Looking Back on Thirty Years of Free Software

Off the Beat: Bruce Byfield's Blog

Sep 23, 2015 GMT
Bruce Byfield

As I reflect on the thirtieth anniversary of the Free Software Foundation, I'm reminded of a scene in The Horse's Mouth. Alec Guinness's character is standing in front of a large picture that he has gone to some trouble to paint. "It's not what I meant," he says before he walks away. "Not the vision I had in mind." Looking back over sixteen years of involvement with free software, I understand the sentiment exactly.

Today, free software is everywhere, and running everything. In many ways, it seems well on the way to making the jokes about world domination a reality. Yet as I look around, I can't help thinking that we should have been careful about what we wanted, because, although we are near to having it, the details are not all in the form that we imagined.

When I first learned about Linux, I was overwhelmed. Coming straight off IBM's abandonment of OS/2, I welcomed not being at the whim of a company.  Reading books like The ClueTrain Manifesto and The Cathedral and the Bazaar, I was convinced that the free software movement was poised to revolutionize business, making co-operation, not competition the main way that corporations interacted. Thanks to free software, developing countries would soon have the infrastructure they needed to take an equal place in the world. Proprietary software, I thought, would have disappeared by the time I retired.

Was I naive? Very. I can only plead that it was the Dot-Com Era, and enough people were saying such things that they seemed plausible through repetition alone.

Between the conception and the creation
The optimism wasn't completely unfounded. Possibly, free software wouldn't have come as far as it has without a streak of optimism that was unjustified by events.

Then, too, unexpected surprises have happened along the way. The code of major projects like OpenOffice.org and Java was released. Other movements such as Open Access have taken the ideas of free software and applied them to concerns other than software. More recently, combining with crowdfunding, free software seems poised to create a whole new niche of small businesses, making free hardware a reality at last. Even if a majority don't share free software ideals, they are starting to receive some circulation.

All the same, in my professional life I sometimes feel trapped in "The Monkey's Paw," that short story in which every wish is fulfilled to the letter, but in a way so far from the spirit that another miracle is needed. We may no longer be at the whim of IBM or Microsoft, but we are sometimes still too much under the influence of our own examples of corporate success, like Canonical and Red Hat. Too many of the community projects these days are small with no voice compared to that of companies.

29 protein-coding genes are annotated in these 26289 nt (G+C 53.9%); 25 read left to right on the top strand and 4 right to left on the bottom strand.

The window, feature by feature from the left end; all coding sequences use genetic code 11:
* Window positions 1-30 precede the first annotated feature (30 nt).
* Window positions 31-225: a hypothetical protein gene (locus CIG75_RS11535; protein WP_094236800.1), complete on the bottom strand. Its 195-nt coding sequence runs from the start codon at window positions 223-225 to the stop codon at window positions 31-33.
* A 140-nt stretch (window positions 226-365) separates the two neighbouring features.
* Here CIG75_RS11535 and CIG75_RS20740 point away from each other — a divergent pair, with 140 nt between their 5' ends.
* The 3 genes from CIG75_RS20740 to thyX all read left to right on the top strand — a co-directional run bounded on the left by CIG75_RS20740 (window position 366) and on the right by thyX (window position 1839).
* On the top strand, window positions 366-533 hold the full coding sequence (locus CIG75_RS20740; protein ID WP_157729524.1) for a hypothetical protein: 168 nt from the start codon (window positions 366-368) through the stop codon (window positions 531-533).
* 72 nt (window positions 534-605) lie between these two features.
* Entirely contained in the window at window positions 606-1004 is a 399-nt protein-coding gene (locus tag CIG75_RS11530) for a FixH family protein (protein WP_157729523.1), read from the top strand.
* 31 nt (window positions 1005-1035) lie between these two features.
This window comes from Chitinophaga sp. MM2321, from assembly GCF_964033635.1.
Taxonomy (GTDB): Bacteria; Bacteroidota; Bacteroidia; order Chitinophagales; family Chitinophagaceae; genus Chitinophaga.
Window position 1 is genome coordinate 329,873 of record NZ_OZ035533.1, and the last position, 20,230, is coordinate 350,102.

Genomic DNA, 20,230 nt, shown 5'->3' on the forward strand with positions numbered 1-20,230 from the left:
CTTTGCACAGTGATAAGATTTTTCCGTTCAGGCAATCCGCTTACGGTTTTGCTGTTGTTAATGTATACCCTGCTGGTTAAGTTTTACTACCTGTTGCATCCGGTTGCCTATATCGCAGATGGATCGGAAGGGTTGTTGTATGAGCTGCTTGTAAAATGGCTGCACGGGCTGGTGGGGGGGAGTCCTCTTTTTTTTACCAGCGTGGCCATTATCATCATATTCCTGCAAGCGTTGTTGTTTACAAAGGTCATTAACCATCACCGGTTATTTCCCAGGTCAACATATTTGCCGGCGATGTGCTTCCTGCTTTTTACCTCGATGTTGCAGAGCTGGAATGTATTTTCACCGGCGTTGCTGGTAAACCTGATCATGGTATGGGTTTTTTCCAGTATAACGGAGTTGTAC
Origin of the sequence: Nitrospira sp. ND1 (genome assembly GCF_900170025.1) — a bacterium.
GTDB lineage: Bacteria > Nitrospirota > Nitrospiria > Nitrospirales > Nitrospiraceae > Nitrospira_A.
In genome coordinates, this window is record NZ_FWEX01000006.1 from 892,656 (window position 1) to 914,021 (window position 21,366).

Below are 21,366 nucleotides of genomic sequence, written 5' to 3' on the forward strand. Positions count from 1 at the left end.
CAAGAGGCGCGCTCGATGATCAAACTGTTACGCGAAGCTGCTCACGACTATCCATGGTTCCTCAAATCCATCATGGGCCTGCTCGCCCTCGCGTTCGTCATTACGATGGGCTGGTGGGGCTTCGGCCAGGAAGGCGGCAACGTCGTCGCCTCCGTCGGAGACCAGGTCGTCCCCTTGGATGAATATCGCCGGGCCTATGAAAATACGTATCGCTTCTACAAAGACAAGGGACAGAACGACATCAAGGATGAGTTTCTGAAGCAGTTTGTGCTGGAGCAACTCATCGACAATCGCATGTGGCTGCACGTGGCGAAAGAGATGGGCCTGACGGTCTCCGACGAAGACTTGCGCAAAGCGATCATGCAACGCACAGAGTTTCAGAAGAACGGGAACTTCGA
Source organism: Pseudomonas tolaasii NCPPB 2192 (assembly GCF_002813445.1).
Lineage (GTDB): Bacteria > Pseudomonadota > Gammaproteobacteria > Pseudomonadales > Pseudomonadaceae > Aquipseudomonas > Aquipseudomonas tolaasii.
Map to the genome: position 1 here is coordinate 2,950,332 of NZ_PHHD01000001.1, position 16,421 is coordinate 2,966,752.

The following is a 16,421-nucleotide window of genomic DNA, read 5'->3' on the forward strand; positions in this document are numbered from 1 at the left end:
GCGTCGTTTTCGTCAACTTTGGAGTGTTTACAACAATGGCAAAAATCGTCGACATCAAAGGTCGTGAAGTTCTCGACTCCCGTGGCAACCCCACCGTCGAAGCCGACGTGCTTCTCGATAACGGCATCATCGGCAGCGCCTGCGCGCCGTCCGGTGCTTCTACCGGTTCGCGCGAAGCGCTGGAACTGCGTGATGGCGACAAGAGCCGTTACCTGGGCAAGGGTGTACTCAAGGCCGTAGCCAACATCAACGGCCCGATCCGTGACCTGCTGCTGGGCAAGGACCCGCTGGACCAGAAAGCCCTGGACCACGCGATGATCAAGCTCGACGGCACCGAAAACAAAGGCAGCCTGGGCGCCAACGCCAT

True, most companies today use free software, but they do so to save hiring developers and to reduce development time. When they reach the marketplace, suddenly free software is of less concern. Some support free software only in the hopes of luring customers to proprietary tools instead. Many more offer free services like free software, but still insist upon a degree of control over customers' data that is unacceptable.

For too many companies, free software is a tactic that matters only because it reduces their development time. If they talk about the rights and privacy of users,  their rhetoric is vague, and little supported by actions -- or even their own features and services. The open source position in the old debates appears to have won out over the free software position, reducing free software to enabling developers and paying no attention to returning control of everybody's computer to them.

Moreover, far from being disappearing, proprietary software seems only to have mutated. Some traditional revenue sources like operating systems and office suites may have been undermined by free software, but software is mixed today and seems likely to remain so The preference is for permissive licenses that allow free-license code to be re-licensed as proprietary, and nobody talks at all about new ways of doing business.

As for world domination, the closest that free software has come is Android, a privatized version of Linux -- and it is generally shipped as though it were 1980 and no one had heard of anti-viruses or malware, with a change of name so that even for those in the know, the attribution is easy to forget.

Something should be said too, of the cruel irony of a group of idealists having creating a sub-culture in women and minorities are often unwelcome, and many people fail to see a problem.

Modified Rapture
I suppose today is better than it would have been without free software. Still, when I consider how the free software movement seems stalled with three-quarters of its work done, and the other quarter on hold, and made up of compromises and temporary makeshifts that never quite go away, I understand why, according to Eben Moglen, Richard Stallman is often pessimistic about the movement that he founded. Sometimes, the frustration must be agony, dealing with the twisted mirror world of yesterday's ideals.

Looking around, what can I or anyone else say? Except, of course, that this is not the vision that we had in mind. Things could be worse, but let's hope that the next thirty years will be less ambiguous than the past thirty.

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